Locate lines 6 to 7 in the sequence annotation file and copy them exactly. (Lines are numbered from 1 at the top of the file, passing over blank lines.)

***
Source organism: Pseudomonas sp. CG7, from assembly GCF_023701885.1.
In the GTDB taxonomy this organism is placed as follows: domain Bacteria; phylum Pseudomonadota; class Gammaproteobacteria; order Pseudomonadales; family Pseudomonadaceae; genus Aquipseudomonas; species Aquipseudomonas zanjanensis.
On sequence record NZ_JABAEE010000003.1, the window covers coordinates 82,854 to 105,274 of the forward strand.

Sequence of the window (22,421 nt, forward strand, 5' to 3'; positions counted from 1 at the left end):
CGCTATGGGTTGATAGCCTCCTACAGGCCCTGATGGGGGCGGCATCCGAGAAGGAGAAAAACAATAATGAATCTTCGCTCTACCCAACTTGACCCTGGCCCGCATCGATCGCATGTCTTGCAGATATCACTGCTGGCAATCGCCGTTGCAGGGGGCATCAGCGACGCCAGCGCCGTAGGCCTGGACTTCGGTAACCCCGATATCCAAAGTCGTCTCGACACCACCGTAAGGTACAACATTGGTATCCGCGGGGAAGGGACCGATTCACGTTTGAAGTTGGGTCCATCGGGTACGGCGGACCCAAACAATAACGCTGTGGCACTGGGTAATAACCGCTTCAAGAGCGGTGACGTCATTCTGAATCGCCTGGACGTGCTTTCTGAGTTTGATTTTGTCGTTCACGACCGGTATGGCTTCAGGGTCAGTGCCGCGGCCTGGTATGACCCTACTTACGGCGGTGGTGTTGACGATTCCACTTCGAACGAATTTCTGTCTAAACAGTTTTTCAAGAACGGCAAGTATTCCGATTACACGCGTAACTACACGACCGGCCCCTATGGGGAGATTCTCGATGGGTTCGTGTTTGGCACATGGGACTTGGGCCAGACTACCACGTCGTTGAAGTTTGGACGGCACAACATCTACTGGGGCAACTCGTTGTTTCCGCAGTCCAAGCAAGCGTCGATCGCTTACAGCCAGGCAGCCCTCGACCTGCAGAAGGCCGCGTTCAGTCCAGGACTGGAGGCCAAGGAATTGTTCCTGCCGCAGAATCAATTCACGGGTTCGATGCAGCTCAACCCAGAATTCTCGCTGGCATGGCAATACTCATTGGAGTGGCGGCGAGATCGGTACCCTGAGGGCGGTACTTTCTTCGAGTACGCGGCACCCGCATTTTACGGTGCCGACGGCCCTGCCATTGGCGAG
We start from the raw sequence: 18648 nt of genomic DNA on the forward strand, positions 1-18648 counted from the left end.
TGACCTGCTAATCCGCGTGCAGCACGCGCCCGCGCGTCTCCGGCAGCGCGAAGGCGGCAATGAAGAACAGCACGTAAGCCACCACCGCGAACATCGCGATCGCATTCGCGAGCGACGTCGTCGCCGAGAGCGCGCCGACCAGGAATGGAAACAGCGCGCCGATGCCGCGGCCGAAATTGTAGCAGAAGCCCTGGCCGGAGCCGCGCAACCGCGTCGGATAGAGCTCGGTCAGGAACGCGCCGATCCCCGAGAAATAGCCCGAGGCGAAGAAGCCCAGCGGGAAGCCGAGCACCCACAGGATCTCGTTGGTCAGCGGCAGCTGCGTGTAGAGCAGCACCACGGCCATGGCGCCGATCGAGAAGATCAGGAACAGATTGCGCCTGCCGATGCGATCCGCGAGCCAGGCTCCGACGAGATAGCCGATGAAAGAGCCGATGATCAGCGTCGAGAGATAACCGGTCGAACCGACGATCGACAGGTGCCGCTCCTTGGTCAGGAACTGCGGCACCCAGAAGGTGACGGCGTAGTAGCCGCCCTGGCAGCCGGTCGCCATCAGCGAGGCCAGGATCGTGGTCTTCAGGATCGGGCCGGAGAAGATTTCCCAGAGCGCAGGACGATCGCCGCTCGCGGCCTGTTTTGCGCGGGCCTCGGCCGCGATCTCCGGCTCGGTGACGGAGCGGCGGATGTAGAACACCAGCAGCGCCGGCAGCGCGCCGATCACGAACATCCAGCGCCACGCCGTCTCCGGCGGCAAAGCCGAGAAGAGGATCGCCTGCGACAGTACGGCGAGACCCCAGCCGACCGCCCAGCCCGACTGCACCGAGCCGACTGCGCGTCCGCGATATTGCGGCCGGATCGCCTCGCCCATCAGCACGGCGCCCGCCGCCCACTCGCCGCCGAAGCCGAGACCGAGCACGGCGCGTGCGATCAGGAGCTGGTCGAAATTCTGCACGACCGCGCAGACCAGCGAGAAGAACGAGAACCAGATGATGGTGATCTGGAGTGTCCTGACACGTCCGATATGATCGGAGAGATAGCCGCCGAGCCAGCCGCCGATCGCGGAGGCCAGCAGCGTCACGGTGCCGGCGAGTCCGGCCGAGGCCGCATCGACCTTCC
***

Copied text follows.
We start from the raw sequence: 18648 nt of genomic DNA on the forward strand, positions 1-18648 counted from the left end.
TGACCTGCTAATCCGCGTGCAGCACGCGCCCGCGCGTCTCCGGCAGCGCGAAGGCGGCAATGAAGAACAGCACGTAAGCCACCACCGCGAACATCGCGATCGCATTCGCGAGCGACGTCGTCGCCGAGAGCGCGCCGACCAGGAATGGAAACAGCGCGCCGATGCCGCGGCCGAAATTGTAGCAGAAGCCCTGGCCGGAGCCGCGCAACCGCGTCGGATAGAGCTCGGTCAGGAACGCGCCGATCCCCGAGAAATAGCCCGAGGCGAAGAAGCCCAGCGGGAAGCCGAGCACCCACAGGATCTCGTTGGTCAGCGGCAGCTGCGTGTAGAGCAGCACCACGGCCATGGCGCCGATCGAGAAGATCAGGAACAGATTGCGCCTGCCGATGCGATCCGCGAGCCAGGCTCCGACGAGATAGCCGATGAAAGAGCCGATGATCAGCGTCGAGAGATAACCGGTCGAACCGACGATCGACAGGTGCCGCTCCTTGGTCAGGAACTGCGGCACCCAGAAGGTGACGGCGTAGTAGCCGCCCTGGCAGCCGGTCGCCATCAGCGAGGCCAGGATCGTGGTCTTCAGGATCGGGCCGGAGAAGATTTCCCAGAGCGCAGGACGATCGCCGCTCGCGGCCTGTTTTGCGCGGGCCTCGGCCGCGATCTCCGGCTCGGTGACGGAGCGGCGGATGTAGAACACCAGCAGCGCCGGCAGCGCGCCGATCACGAACATCCAGCGCCACGCCGTCTCCGGCGGCAAAGCCGAGAAGAGGATCGCCTGCGACAGTACGGCGAGACCCCAGCCGACCGCCCAGCCCGACTGCACCGAGCCGACTGCGCGTCCGCGATATTGCGGCCGGATCGCCTCGCCCATCAGCACGGCGCCCGCCGCCCACTCGCCGCCGAAGCCGAGACCGAGCACGGCGCGTGCGATCAGGAGCTGGTCGAAATTCTGCACGACCGCGCAGACCAGCGAGAAGAACGAGAACCAGATGATGGTGATCTGGAGTGTCCTGACACGTCCGATATGATCGGAGAGATAGCCGCCGAGCCAGCCGCCGATCGCGGAGGCCAGCAGCGTCACGGTGCCGGCGAGTCCGGCCGAGGCCGCATCGACCTTCC